SEATTLE – It’s hard to believe, but finally the last few remnants of the Alaskan Way Viaduct are almost gone.
Its demolition means downtown Seattle will finally be truly connected to Elliott Bay.
Only a few columns are left of the viaduct that once carried thousands of cars along Seattle’s waterfront.
“It’s a monumental moment for Seattle to finish this project,” said David Sowers from WSDOT.
That monument to cars along Seattle’s waterfront, slicing through the city, is piece by piece being torn down.
“This is history,” said Seattle resident John Teutsch. “This is the end of the line for the viaduct.”
“The plan here is that these will come down probably in the next week or slow,” said Sowers speaking of the remaining viaduct pillars. “They have to cut everything and pick it, they can’t just push things over because of the proximity of the railroad tracks.”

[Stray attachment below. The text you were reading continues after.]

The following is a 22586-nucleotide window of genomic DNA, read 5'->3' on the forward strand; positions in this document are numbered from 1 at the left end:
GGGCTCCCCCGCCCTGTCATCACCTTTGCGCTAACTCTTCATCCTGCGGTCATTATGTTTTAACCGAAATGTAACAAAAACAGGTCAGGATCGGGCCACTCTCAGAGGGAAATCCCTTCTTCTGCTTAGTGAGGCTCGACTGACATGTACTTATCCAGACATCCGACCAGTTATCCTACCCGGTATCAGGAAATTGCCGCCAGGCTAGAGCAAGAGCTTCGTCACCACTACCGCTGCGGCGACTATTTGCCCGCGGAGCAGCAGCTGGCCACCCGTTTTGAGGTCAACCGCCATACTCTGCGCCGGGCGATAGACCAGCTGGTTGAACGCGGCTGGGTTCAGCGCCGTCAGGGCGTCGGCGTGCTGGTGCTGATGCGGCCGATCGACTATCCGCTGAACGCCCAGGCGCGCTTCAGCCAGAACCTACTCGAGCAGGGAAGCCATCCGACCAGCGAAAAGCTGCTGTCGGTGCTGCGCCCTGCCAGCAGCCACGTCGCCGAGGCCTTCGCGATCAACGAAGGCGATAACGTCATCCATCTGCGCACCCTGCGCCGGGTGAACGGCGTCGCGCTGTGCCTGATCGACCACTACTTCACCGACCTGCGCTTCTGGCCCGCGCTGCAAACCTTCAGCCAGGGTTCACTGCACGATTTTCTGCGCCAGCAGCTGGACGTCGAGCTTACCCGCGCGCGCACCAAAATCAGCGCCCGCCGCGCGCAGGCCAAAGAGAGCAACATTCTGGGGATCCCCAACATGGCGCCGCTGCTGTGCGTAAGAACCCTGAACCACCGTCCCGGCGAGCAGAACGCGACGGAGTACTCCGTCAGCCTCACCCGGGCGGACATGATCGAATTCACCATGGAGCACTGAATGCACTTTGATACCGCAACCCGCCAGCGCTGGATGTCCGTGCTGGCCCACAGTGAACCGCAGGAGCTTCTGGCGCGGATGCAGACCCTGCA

“It’s been a real painstaking operation,” said Teutsch. “It’s been what you’re seeing here, taking it out one piece at a time.”
A newly constructed waterfront will soon come to life over the coming years. A tree-lined avenue that will include new parks and bike paths are planned.
Also, a reconstructed Pier 62 will be unveiled, and a new amphitheater being built overlooking Elliott Bay.
“This is our chance to reconnect Seattle with Elliott Bay and the beauty that is out there,” said city of Seattle spokesperson Angela Brady. “We’re so excited about it.”
“Overall, it’s going to be positive,” said Teutsch. “It’s great to have access to the waterfront and not have this ugly freeway in between.”
Plus, old chunks of the viaduct are up for grabs for those looking to hold a piece of history in their hand. Check out Friends of Waterfront Seattle to get a piece.